Review Summary: "I could never imagine we'd end up this way"1 of 2 thought this review was well written
Mayday Parade have never been a particularly adventurous band. They consistently craft solid and entertaining pop-rock albums with a smattering of excellent songs, and they utilise dual vocals well across the majority of their discography… but they’ve always played it relatively safe. Unfortunately, with Monsters In The Closet, this trend continues – and even worse, they’ve regressed somewhat. If there’s one word that is repeated ad nauseam in the notes I took for this review it’s this; boring. There’s nothing wrong with being a safe band if you can create entertaining music, unfortunately Mayday forgot the entertaining bit.
In fact, the album takes so long to get going that I found myself genuinely bored by the time the fifth song ‘The Torment Of Existence Weighed Against The Horror Of Nonbeing’ had finally closed out. There’s a couple of things that distinguished these early five songs from earlier Mayday offerings, mainly the presence of not one but TWO guitar solos, and a rather disturbing lack of prominent dual vocals, but these did nothing to stop the five initial tracks from being anything but dull (With the exception of song "Last Night For A Table Of Two" Which uses the aforementioned solo to fantastic effect towards the end). Fortunately the album does pick up from that point with the first standout track in ‘Even Robots Need Blankets’. A ballad track, the type that Mayday Parade have always done so well in the past, it signifies the start of the substantially improved second half of ‘Monsters In The Closet’. It builds up to an epic closing segment with an anthemic chorus that will perfectly suit being bellowed out by the crowd when sang at live shows and is backed by subtle yet intricate guitar work. After a bit of a lull with ‘Repent And Repeat’, there’s a rare combination of two great songs in a row; ‘Demons’ and ‘Sorry, Not Sorry’. Both are far more interesting than anything that features in the earlier segment of the album, even if the lyrics are never really elevated above the typical Mayday Parade fare.
And lyrically, well, it’s a mixed bag. The aforementioned ‘Sorry, Not Sorry’ features a chorus that will soon have you singing along with it, bellowing out “And I’m so sorry for myself” as it’s played over optimistic guitars and a lovely build-up. Somehow this is followed up on the following track ‘Nothing You Can Live Without, Nothing You Can Do About’ with lines such as “Dressed as a girl, you’ll be part of this world.” Mayday have never been particularly known for their lyrical prowess, but it would have been nice to see a hint of progression, just something to say that they’ve grown up a bit and that they can do more than sing about being broken hearted – or at least to do so in a more lyrically diverse way. The instrumental work follows much the same pattern; it’s okay, it’s just kind of there. It’s exactly what you’ve heard on every other Mayday Parade album.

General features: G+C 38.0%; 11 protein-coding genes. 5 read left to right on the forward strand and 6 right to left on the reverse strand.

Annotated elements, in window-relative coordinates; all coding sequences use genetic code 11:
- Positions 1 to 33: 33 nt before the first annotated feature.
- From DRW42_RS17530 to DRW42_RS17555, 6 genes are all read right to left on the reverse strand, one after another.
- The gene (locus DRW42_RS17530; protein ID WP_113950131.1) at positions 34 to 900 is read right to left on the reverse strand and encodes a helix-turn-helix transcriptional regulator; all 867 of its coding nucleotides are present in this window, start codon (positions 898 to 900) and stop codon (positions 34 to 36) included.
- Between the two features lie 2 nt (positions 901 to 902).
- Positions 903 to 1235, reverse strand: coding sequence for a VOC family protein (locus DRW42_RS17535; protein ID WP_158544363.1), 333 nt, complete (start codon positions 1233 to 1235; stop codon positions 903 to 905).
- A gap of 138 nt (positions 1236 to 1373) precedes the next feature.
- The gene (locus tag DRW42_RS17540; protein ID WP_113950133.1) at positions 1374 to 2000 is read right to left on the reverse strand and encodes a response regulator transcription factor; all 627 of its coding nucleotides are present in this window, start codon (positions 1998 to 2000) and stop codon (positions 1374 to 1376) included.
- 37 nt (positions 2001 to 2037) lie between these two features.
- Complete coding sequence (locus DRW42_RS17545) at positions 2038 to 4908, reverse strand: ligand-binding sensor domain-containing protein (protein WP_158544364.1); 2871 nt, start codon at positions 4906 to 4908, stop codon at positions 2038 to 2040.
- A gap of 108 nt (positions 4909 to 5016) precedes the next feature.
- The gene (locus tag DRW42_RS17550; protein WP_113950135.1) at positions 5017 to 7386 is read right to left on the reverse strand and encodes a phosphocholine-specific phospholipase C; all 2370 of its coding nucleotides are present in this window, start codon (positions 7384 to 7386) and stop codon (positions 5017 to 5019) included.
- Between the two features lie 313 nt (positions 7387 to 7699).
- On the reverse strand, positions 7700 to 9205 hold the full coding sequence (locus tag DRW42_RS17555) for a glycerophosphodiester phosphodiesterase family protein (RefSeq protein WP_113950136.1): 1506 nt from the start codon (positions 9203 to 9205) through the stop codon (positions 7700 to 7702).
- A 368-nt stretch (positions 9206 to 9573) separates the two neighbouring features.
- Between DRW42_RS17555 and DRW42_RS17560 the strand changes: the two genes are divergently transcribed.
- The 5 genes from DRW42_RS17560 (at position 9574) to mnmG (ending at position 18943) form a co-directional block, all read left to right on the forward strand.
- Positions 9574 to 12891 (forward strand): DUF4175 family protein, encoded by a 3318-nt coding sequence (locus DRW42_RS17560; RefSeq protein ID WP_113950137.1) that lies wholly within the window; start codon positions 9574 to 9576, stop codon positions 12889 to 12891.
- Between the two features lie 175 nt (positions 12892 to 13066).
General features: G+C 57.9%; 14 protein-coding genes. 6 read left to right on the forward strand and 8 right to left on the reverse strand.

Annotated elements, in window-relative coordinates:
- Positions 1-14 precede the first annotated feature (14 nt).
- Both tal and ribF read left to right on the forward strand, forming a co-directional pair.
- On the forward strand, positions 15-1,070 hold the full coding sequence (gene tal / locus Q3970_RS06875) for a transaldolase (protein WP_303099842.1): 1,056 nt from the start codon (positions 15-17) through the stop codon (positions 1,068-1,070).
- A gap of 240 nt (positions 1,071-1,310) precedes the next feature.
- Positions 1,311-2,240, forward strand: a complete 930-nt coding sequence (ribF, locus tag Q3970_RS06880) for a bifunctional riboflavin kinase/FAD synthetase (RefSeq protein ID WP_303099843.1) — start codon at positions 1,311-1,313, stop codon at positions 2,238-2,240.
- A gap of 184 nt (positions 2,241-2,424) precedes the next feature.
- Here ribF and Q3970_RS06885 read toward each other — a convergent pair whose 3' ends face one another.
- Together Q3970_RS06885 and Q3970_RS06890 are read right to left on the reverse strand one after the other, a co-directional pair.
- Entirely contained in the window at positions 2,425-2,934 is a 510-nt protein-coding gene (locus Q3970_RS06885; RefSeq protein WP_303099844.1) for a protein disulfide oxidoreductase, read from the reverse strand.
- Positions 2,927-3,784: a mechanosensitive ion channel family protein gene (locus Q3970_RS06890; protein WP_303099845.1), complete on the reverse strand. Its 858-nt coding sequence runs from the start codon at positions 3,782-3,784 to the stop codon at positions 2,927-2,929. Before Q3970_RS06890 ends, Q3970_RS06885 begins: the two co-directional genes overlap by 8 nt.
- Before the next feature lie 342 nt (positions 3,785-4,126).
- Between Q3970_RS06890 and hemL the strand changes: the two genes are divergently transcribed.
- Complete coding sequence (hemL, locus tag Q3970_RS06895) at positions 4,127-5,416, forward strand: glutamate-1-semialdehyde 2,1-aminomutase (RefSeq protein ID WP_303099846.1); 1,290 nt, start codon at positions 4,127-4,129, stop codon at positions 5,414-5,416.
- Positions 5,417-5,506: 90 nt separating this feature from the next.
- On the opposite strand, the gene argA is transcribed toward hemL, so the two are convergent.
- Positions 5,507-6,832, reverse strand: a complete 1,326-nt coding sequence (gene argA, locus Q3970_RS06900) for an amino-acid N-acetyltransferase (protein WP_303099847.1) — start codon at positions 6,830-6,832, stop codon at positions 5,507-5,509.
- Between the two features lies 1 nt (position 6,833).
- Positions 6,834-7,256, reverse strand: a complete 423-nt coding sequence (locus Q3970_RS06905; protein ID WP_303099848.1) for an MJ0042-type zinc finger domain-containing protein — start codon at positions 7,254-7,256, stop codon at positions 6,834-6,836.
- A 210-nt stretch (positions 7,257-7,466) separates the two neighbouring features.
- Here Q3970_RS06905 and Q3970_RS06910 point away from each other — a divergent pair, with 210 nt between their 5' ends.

This wasn’t an easy album to rate. It’s got a ridiculously dull first half followed by a far more impressive second half, but even that second half never reaches the levels of their self-titled or A Lesson In Romantics. The closer, ‘Angels’, was the song that I personally was most excited for. The closing song on Mayday Parade albums usually reigns as my favourite song on said album; ‘Happy Endings Are Stories That Haven’t Ended Yet’, ‘I’ll Be The Wings That Keep Your Heart In The Clouds’ and ‘The Last Something That Meant Anything’ are all epic love ballads that reign as some of the best songs Mayday Parade have ever crafted. Monsters In The Closet’s effort, just like the majority of the album, is okay without ever really reaching the heights set by their previous work. It’s disappointing, and in a year containing some fantastic pop-rock/punk from the likes of The Maine and The Wonder Years, it’s not quite good enough anymore. Standing still isn’t good enough anymore.
Closing track ‘Angels’ bellows out the line “I could never imagine we’d end up this way” – stylistically this is how you'd imagine a Mayday Parade album to end up. Unfortunately, it’s probably not quite as good.
Recommended Tracks –
Even Robots Need Blankets
Sorry, Not Sorry